Home shoppers are in a bleak situation. Historically low mortgage rates are driving demand, but home prices are surging due to insufficient housing supply.
The trend of low housing inventory has been years in the making, according to newly released 2020 U.S. Census data. The total number of housing units grew at approximately half the rate in 2010-2020 as it did during the previous decade, signaling a worrying trend of underbuilding.
As a result, competition among homebuyers in today's housing market is already unparalleled. Homes are selling for well above the list price, and buyers are forgoing traditional contingencies, like an inspection, in the hopes of having their offer accepted. And if that's not enough, one buyer reportedly pledged to name her first-born child after the seller, according to Redfin CEO Glenn Kelman — her offer was rejected.
Thankfully, you don't have to sacrifice your progeny's namesake to buy a house. The 2020 Census also found that housing stock rapidly expanded in select regions: the South and the West. Some regional housing markets may be less competitive than others, so it might just be a matter of homebuyers reconsidering where they want to buy a home.
Keep reading to learn how you can buy a home in today's red-hot housing market amid inventory declines, and consider your alternatives if moving isn't an option. If you're looking to buy a home or refinance your current home loan, shop around for the best possible mortgage rate for your situation on Credible.
Consider buying in an area with a more robust housing inventory
The District of Columbia saw the highest growth in housing inventory between 2010 and 2020. The change in housing units was 18.1%, far greater than the national average. In addition to the nation's capital, housing inventory grew the fastest in these three states:
- Utah: 17.5%
- North Dakota: 16.7%
- Texas: 16.2%
But breaking it down by a state-level may not be sufficient if you're searching for a new place to settle down. That's because there's a larger concentration of growth in the counties surrounding metropolitan areas, while growth in non-metropolitan areas slowed in the past decade.
"Even Texas, the state that added the most housing units, showed decreases in more than half (52.4%) of its counties — reflecting the concentration of housing unit growth in larger metropolitan counties, with declines more common in smaller non-metropolitan counties," according to the Census Bureau.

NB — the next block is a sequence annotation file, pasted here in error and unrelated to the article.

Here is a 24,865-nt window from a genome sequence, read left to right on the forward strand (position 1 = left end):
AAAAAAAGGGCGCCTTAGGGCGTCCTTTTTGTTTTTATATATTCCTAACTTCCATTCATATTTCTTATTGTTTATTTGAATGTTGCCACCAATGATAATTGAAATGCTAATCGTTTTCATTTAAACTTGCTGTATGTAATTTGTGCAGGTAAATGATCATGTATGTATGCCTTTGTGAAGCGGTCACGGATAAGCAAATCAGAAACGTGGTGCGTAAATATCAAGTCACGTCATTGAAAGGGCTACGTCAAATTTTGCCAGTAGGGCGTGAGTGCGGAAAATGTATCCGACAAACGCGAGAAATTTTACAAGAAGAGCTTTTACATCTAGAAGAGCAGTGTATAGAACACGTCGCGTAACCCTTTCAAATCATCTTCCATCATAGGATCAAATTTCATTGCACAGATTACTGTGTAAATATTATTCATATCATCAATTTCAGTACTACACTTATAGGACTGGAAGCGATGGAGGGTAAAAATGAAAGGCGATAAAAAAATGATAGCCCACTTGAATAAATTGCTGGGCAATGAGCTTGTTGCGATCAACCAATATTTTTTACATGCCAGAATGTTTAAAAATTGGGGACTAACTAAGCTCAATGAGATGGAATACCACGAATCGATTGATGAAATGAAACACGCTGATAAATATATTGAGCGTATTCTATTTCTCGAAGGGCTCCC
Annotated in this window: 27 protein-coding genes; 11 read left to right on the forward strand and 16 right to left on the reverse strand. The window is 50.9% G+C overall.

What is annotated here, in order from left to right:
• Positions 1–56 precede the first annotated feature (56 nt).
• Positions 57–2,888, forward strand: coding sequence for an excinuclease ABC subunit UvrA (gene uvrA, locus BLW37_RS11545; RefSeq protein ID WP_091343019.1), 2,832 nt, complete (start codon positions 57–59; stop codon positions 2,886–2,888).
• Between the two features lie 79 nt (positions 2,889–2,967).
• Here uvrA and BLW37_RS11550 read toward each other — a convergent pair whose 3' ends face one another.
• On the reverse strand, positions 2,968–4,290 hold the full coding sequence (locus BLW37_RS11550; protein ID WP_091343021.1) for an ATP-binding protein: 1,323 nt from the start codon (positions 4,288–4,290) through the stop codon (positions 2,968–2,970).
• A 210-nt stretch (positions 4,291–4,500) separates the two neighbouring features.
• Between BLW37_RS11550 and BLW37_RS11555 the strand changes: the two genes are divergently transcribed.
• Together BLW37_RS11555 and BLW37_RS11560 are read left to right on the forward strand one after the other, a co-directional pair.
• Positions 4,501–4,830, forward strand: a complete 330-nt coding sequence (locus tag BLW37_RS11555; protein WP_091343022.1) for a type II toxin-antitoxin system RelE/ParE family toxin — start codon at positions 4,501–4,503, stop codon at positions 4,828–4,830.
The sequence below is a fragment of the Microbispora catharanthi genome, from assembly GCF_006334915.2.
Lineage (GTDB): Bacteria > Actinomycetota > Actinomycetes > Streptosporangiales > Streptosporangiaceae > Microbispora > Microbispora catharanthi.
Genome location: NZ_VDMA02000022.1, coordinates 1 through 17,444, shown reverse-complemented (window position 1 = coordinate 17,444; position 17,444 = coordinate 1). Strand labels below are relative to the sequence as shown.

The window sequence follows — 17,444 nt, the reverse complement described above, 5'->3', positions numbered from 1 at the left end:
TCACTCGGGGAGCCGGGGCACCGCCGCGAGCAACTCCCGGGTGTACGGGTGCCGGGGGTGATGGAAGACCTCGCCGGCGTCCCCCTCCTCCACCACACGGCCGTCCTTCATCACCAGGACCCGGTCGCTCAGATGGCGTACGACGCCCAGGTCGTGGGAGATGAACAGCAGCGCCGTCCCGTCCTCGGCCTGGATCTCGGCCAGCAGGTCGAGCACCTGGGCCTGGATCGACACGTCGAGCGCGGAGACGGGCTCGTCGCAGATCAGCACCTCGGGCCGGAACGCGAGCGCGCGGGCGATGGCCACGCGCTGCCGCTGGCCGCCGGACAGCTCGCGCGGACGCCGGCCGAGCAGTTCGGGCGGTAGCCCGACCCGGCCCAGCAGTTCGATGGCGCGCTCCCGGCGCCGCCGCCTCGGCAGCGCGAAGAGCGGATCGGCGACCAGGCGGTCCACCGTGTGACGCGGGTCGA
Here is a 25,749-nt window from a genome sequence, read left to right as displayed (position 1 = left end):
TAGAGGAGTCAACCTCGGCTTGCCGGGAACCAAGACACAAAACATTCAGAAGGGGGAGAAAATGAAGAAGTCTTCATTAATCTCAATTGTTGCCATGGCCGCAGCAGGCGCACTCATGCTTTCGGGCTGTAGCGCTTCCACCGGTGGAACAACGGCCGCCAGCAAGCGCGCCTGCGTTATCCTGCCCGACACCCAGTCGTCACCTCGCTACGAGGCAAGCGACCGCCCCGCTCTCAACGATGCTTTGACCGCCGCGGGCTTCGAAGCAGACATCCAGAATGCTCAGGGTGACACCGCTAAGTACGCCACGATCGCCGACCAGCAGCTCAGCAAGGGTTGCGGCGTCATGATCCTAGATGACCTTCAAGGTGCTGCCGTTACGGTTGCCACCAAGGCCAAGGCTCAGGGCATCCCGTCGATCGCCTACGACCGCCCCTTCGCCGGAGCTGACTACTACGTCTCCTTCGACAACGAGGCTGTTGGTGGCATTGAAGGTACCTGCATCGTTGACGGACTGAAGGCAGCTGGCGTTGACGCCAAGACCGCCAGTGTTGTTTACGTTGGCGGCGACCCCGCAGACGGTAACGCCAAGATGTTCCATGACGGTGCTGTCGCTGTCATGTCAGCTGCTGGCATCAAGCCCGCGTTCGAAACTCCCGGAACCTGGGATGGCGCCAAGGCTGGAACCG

Many counties within certain states saw much respective higher housing inventory growth than the rest of their state. Here are the top 10 fastest-growing counties in America:
- McKenzie County, N.D.: 147.9%
- Williams County, N.D.: 93.3%
- Hays County, Texas: 57.4%
- Dallas County, Iowa: 50.9%
- Comal County, Texas: 48.5%
- Lincoln County, S.D.: 46.7%
- Williamson County, Texas: 46.0%
- Stark County, N.D.: 43.3%
- Sumter County, Florida: 42.0%
- Fort Bend County, Texas, and Bryan County, Ga.: 41.0%
These counties, and many more, have defied the national trend of underbuilding that has led to a scarce housing inventory. In these areas, it may be possible to buy a home without the same cutthroat competition seen where housing inventory has stayed stagnant or even declined over the past 10 years.
If you have the flexibility to buy a home in one of these counties, now would be a good time to do so. With less competition in the local housing markets, it may be possible to buy a home at a fair price — and snag a record-low mortgage rate while you're at it.
Mortgage rates are holding steady below 3%, according to data from Credible, but they won't stay this low forever. The Federal Reserve predicts two rate hikes by 2023, which will inevitably cause interest rates to soar. The Mortgage Bankers Association (MBA) forecasts 30-year mortgage rates to rise to 4.9% by 2023.
Time is running out to score a sub-3% mortgage rate on a new home. You can lock in your historically low mortgage rate in just minutes on Credible.
5 tips for buying a home in today's market
Moving to a remote county in South Dakota may not be a feasible option for many prospective homebuyers. But if you live in a seller's market with rapid price growth due to fewer homes for sale, it may still be possible to buy a home. Here are a few tips for buying a home in today's real estate market:
- Clear your schedule. Since many homes are under contract within a week of being listed on the market, it's important that you're available to tour homes as soon as they hit the market.
- Be flexible with your closing date. This may set your offer apart from others, because not all buyers will have the same flexibility. The sellers may appreciate having more time to search for a new home.
- Write a personalized offer letter. While it may not be pertinent to name your first-born child after the seller, they may appreciate knowing that their home is being passed to caring hands.
- Search for homes below your price range. This way, you're able to offer above the asking price for the home without going over your budget.
- Come prepared with a preapproval letter. Getting preapproved for a mortgage shows that you have the financing necessary to successfully close on the home.
If you've tried everything to purchase a home and still can't get an offer accepted, it might be best to wait for the market in your area to cool down before trying to buy again. In the meantime, though, it's important to refinance your current home loan to take advantage of low interest rates.
Refinancing your mortgage can save you thousands of dollars over the life of the loan, and even lower your monthly payments or help you pay off your mortgage faster. You can compare mortgage refinance offers on Credible without impacting your credit score.
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